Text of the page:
Boyce College announces summer academy program

Communications Staff — April 11, 2018

Often the first major decision teenagers face in their lives is where to attend college. A new summer program from Boyce College will make that decision easier.

The Boyce Academy, starting in the summer of 2018, promises to give rising sophomores, juniors, and seniors the chance to experience a Christian college campus while earning course credit, announced R. Albert Mohler Jr. today.

Mohler is president of The Southern Baptist Theological Seminary and its undergraduate school, Boyce College. The school is named after the founder of Southern Seminary, James Petigru Boyce, and was originally called Boyce Bible School in 1974 before it became an accredited, degree-granting institution in 1998.  

“The Boyce Academy represents a particularly promising new venture in the life of Boyce College,” Mohler said. “Forming a Christian worldview is an urgent priority in this generation within our churches and the Academy has the potential to play a vital part in that effort for young adults and their families.

“I look forward to the Academy’s inaugural summer session, as students benefit from the opportunity to learn in this environment from our world-distinguished faculty. It is exactly what I would have needed and eagerly wanted as a high school student.”

According to Matthew J. Hall, who is dean of Boyce College, the one-week residential experience will give students a glimpse of what they can expect from college both academically and socially.

“The Boyce Academy is an intense learning environment intended to give high school students a taste of what the residential Christian college experience is all about,” said Hall, who is also a senior vice president at Southern Seminary.

Students will take two courses during the week of July 16-20 taught by Hall and Bryan Baise, assistant professor of worldview and apologetics at the school. The classes will explore the overarching idea of freedom, covering the theological and apologetic issues of freedom from a biblical worldview with Baise, then the ways in which contested ideas of freedom have developed in American history. After finishing the classes, students will earn two hours of college credit.

The experiences during Boyce Academy will not be limited to the classroom, however. Enrolled students will live in Boyce dormitories, enjoy a sampling of campus life, and interact with resident assistants and campus leaders. The Academy will also allow students to experience the city of Louisville during the evenings. The experience will give high school students a unique exposure to college life at a distinctively Christian institution.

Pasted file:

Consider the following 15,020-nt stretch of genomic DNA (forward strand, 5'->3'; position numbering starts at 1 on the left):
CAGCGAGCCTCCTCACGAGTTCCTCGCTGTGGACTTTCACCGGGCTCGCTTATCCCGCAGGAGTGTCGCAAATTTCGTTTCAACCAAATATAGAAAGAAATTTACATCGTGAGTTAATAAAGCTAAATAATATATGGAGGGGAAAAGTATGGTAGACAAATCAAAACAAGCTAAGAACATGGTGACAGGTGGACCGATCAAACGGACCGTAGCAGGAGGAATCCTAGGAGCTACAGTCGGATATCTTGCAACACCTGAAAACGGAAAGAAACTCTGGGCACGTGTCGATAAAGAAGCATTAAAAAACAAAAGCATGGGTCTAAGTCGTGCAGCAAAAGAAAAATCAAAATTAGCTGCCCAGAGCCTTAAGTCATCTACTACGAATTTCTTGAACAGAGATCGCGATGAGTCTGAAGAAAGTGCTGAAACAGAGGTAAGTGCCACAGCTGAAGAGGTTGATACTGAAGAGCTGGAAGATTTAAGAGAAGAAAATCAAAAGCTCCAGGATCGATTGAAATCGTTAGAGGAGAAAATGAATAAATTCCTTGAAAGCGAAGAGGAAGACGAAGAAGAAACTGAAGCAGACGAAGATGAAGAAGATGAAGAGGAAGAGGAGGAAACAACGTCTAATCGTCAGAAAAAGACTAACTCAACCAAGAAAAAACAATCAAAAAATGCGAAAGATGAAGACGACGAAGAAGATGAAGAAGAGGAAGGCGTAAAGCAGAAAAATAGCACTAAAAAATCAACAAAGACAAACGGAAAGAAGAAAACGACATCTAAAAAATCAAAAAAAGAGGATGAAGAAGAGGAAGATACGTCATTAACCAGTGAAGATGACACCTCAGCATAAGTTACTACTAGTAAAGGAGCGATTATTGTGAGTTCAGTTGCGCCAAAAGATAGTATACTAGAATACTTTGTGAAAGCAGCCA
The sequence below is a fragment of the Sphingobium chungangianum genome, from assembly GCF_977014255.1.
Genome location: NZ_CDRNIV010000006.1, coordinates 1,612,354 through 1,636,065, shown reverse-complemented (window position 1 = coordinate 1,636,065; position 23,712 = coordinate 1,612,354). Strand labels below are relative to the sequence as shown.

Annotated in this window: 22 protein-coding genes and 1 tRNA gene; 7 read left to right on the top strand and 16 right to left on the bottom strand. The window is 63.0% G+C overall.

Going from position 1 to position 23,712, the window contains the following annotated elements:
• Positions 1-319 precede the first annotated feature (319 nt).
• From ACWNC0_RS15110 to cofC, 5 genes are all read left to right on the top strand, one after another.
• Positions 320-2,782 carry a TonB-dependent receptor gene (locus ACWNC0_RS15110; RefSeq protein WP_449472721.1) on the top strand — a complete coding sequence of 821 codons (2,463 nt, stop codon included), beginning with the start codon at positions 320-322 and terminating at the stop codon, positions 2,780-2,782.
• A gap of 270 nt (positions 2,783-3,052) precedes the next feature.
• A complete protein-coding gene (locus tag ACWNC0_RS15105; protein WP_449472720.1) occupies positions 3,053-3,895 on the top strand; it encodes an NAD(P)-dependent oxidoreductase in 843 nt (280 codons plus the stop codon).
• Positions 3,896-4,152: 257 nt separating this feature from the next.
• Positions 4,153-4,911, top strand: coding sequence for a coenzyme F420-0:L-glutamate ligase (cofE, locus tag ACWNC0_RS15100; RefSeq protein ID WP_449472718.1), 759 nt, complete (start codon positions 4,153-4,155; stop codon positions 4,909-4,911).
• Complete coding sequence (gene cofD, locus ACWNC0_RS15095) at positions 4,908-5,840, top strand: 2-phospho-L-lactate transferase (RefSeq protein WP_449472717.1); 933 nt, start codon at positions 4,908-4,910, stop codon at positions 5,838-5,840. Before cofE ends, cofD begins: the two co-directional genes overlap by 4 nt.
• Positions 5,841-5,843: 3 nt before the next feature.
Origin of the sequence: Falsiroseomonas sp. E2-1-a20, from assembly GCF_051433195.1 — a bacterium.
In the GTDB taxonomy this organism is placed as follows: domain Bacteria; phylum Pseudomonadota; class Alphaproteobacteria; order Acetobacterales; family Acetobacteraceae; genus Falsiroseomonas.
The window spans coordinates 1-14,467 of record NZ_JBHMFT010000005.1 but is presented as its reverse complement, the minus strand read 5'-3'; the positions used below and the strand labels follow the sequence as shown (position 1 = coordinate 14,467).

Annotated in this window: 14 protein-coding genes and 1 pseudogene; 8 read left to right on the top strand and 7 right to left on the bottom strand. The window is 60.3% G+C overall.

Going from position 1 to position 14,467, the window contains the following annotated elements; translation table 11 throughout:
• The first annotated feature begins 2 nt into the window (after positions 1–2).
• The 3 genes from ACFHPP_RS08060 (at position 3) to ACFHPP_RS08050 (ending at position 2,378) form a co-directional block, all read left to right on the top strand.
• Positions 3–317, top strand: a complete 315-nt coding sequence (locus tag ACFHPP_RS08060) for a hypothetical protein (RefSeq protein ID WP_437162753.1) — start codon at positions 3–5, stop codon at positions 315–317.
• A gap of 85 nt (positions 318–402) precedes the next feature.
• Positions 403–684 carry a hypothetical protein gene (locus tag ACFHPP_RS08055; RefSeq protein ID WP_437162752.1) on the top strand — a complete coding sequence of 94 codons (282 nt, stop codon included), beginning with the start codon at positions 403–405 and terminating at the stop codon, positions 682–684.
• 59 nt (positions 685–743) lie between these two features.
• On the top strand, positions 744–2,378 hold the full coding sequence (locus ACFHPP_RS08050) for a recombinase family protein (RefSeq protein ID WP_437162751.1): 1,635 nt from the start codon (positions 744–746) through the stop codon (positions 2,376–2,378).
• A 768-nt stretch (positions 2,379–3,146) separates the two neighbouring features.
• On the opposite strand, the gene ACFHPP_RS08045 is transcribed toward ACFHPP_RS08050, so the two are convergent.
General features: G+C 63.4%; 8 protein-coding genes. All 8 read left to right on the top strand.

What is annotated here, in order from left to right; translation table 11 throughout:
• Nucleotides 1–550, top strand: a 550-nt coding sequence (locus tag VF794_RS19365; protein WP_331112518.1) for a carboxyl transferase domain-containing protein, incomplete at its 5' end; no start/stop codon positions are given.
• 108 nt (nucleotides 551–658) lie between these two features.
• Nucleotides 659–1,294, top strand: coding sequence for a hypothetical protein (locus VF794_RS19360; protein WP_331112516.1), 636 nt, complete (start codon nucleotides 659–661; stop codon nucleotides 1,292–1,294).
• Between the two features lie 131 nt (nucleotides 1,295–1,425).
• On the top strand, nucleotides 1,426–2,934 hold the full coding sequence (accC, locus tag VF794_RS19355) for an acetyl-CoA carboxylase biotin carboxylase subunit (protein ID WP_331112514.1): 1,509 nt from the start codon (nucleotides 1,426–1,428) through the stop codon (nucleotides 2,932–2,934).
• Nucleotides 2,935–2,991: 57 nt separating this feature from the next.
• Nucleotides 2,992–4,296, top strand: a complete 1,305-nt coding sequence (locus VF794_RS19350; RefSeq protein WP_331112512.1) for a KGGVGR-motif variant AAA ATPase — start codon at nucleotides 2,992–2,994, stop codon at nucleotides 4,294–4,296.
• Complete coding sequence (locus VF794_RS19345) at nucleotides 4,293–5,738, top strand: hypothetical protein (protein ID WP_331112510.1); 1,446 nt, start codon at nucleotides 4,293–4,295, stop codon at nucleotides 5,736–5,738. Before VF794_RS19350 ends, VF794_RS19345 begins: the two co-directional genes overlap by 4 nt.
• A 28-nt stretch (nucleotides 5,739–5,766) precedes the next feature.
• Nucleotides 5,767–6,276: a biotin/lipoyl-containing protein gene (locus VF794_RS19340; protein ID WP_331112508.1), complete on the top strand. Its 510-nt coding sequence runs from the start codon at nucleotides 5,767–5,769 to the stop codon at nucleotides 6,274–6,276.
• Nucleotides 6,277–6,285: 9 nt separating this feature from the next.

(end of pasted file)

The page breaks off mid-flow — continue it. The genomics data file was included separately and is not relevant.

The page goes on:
“For families who are trying to discern what makes a Christian college a valuable proposition, that is a hard question to answer in a brochure,” Hall said. “In order to know the answer to that question, students need to be in the classroom and on a campus experiencing the school’s residential life for themselves. This is the optimal way to know whether a Christian college is worth investing in — even more than a campus visit and preview day, as valuable as those events are. This may be the premier opportunity to experience first-hand the value of attending a Christian college.”

The Academy is intended for especially driven high school students. A minimum grade point average of 3.0 is required, and students must complete a short essay in their application to the program. Hall believes the summer academy will be a useful opportunity for students from diverse educational backgrounds.

“The Boyce Academy will be a great opportunity for families to dip their toe in the water and find out what leaving home and experiencing a rigorous academic and social environment would be like,” Hall said. “Students will get to see what it is like to be in an academic environment in which the whole experience is permeated with a Christian worldview and biblical truth. It is tailored for these students and it is going to stretch them.”

Some high school students question whether they want to go to college — or if they even have what it takes, Hall said. The Boyce Academy will help with that decision, too.

“This will give those students a great chance to test their wings academically and see what it’s like to be in a classroom with high-level faculty and to be surrounded by a community of students doing high-level work,” he said. “My expectation is that this initiative is going to help a lot of families confirm that next step — not just for college in general, but a Christian college in particular.”

For more information about the Boyce Academy and to register, visit

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